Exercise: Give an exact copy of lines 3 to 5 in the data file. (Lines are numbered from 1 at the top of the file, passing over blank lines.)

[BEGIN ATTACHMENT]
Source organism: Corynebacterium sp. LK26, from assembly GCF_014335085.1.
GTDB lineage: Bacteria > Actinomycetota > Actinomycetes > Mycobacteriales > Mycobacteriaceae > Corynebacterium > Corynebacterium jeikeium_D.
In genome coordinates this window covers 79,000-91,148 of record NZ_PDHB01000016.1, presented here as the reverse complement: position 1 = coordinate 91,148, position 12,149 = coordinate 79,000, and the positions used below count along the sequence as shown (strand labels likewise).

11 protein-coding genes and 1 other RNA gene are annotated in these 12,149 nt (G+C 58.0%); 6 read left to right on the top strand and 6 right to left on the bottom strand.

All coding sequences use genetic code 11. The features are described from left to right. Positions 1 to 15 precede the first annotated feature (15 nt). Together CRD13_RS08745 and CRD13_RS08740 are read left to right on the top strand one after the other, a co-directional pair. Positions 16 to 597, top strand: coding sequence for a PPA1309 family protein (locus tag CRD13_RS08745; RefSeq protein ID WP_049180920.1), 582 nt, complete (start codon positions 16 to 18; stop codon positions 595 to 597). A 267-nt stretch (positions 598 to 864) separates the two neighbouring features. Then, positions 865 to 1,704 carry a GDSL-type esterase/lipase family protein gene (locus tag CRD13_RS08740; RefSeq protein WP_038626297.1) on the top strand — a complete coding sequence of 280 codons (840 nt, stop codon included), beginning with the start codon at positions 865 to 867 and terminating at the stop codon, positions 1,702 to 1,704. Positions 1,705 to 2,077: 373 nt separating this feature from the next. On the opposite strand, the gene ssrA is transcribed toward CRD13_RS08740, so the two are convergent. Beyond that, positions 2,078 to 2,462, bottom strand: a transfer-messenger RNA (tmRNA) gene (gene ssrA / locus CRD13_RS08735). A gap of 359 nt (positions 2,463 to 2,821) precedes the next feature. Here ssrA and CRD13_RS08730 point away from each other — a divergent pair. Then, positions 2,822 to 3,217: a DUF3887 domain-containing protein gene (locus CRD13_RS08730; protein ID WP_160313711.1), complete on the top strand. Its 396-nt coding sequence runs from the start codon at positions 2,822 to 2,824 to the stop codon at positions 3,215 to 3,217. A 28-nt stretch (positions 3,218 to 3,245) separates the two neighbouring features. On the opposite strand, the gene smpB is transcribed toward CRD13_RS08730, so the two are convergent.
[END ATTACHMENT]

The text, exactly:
In genome coordinates this window covers 79,000-91,148 of record NZ_PDHB01000016.1, presented here as the reverse complement: position 1 = coordinate 91,148, position 12,149 = coordinate 79,000, and the positions used below count along the sequence as shown (strand labels likewise).

11 protein-coding genes and 1 other RNA gene are annotated in these 12,149 nt (G+C 58.0%); 6 read left to right on the top strand and 6 right to left on the bottom strand.

All coding sequences use genetic code 11. The features are described from left to right. Positions 1 to 15 precede the first annotated feature (15 nt). Together CRD13_RS08745 and CRD13_RS08740 are read left to right on the top strand one after the other, a co-directional pair. Positions 16 to 597, top strand: coding sequence for a PPA1309 family protein (locus tag CRD13_RS08745; RefSeq protein ID WP_049180920.1), 582 nt, complete (start codon positions 16 to 18; stop codon positions 595 to 597). A 267-nt stretch (positions 598 to 864) separates the two neighbouring features. Then, positions 865 to 1,704 carry a GDSL-type esterase/lipase family protein gene (locus tag CRD13_RS08740; RefSeq protein WP_038626297.1) on the top strand — a complete coding sequence of 280 codons (840 nt, stop codon included), beginning with the start codon at positions 865 to 867 and terminating at the stop codon, positions 1,702 to 1,704. Positions 1,705 to 2,077: 373 nt separating this feature from the next. On the opposite strand, the gene ssrA is transcribed toward CRD13_RS08740, so the two are convergent. Beyond that, positions 2,078 to 2,462, bottom strand: a transfer-messenger RNA (tmRNA) gene (gene ssrA / locus CRD13_RS08735). A gap of 359 nt (positions 2,463 to 2,821) precedes the next feature. Here ssrA and CRD13_RS08730 point away from each other — a divergent pair. Then, positions 2,822 to 3,217: a DUF3887 domain-containing protein gene (locus CRD13_RS08730; protein ID WP_160313711.1), complete on the top strand. Its 396-nt coding sequence runs from the start codon at positions 2,822 to 2,824 to the stop codon at positions 3,215 to 3,217. A 28-nt stretch (positions 3,218 to 3,245) separates the two neighbouring features. On the opposite strand, the gene smpB is transcribed toward CRD13_RS08730, so the two are convergent.